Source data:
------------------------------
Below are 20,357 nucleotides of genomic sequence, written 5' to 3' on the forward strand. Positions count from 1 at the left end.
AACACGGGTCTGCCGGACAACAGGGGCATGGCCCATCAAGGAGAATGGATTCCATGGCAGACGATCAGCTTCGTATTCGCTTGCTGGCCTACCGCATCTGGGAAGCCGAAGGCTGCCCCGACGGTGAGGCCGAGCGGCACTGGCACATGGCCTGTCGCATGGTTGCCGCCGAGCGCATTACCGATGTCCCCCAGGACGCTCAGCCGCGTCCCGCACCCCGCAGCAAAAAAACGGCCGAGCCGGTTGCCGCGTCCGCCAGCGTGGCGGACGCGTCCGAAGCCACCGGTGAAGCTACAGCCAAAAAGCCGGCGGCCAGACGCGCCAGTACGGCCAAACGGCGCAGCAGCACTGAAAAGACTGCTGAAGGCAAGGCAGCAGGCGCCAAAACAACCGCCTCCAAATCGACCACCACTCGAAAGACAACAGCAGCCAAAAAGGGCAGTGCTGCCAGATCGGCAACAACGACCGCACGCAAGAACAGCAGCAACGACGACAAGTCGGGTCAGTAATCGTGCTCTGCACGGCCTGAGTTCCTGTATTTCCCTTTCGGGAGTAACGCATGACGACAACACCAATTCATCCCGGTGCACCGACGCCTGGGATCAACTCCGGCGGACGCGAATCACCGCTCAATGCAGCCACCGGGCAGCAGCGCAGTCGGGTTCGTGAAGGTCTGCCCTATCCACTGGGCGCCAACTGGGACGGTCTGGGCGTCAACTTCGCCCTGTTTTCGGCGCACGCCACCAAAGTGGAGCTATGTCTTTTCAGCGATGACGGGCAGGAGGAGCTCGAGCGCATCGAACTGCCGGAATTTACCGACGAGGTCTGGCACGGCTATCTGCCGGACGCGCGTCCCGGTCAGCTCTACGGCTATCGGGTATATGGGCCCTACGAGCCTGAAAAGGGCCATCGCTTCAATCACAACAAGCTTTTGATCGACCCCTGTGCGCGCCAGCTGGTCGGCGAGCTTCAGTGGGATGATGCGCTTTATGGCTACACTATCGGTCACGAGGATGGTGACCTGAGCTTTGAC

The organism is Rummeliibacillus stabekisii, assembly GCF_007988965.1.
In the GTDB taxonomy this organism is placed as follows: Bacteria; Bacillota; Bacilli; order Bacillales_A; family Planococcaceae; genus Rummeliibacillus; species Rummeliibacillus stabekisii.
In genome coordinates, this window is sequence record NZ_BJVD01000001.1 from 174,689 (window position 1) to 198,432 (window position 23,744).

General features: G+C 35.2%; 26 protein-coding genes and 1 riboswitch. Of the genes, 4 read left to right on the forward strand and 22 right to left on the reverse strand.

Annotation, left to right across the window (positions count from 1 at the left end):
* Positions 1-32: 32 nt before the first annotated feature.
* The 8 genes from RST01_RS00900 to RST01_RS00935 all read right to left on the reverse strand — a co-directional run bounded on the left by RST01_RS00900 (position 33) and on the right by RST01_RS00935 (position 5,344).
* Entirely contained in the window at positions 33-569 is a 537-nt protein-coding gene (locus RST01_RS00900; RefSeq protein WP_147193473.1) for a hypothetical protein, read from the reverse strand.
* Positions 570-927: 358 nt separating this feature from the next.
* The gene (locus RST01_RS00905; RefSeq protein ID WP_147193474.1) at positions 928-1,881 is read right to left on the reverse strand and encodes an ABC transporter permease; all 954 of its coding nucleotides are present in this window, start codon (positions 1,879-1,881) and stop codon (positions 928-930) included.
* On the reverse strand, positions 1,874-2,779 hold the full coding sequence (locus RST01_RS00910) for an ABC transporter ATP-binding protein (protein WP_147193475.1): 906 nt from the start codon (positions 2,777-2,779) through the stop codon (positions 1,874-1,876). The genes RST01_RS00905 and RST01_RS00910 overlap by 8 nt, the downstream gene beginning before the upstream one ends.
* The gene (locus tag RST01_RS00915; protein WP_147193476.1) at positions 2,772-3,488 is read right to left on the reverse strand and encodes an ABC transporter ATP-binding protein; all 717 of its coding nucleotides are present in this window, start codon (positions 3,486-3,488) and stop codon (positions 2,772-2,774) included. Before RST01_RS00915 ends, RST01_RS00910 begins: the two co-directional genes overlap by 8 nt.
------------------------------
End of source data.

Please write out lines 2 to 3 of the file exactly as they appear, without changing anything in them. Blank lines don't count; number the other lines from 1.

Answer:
AACACGGGTCTGCCGGACAACAGGGGCATGGCCCATCAAGGAGAATGGATTCCATGGCAGACGATCAGCTTCGTATTCGCTTGCTGGCCTACCGCATCTGGGAAGCCGAAGGCTGCCCCGACGGTGAGGCCGAGCGGCACTGGCACATGGCCTGTCGCATGGTTGCCGCCGAGCGCATTACCGATGTCCCCCAGGACGCTCAGCCGCGTCCCGCACCCCGCAGCAAAAAAACGGCCGAGCCGGTTGCCGCGTCCGCCAGCGTGGCGGACGCGTCCGAAGCCACCGGTGAAGCTACAGCCAAAAAGCCGGCGGCCAGACGCGCCAGTACGGCCAAACGGCGCAGCAGCACTGAAAAGACTGCTGAAGGCAAGGCAGCAGGCGCCAAAACAACCGCCTCCAAATCGACCACCACTCGAAAGACAACAGCAGCCAAAAAGGGCAGTGCTGCCAGATCGGCAACAACGACCGCACGCAAGAACAGCAGCAACGACGACAAGTCGGGTCAGTAATCGTGCTCTGCACGGCCTGAGTTCCTGTATTTCCCTTTCGGGAGTAACGCATGACGACAACACCAATTCATCCCGGTGCACCGACGCCTGGGATCAACTCCGGCGGACGCGAATCACCGCTCAATGCAGCCACCGGGCAGCAGCGCAGTCGGGTTCGTGAAGGTCTGCCCTATCCACTGGGCGCCAACTGGGACGGTCTGGGCGTCAACTTCGCCCTGTTTTCGGCGCACGCCACCAAAGTGGAGCTATGTCTTTTCAGCGATGACGGGCAGGAGGAGCTCGAGCGCATCGAACTGCCGGAATTTACCGACGAGGTCTGGCACGGCTATCTGCCGGACGCGCGTCCCGGTCAGCTCTACGGCTATCGGGTATATGGGCCCTACGAGCCTGAAAAGGGCCATCGCTTCAATCACAACAAGCTTTTGATCGACCCCTGTGCGCGCCAGCTGGTCGGCGAGCTTCAGTGGGATGATGCGCTTTATGGCTACACTATCGGTCACGAGGATGGTGACCTGAGCTTTGAC

The organism is Rummeliibacillus stabekisii, assembly GCF_007988965.1.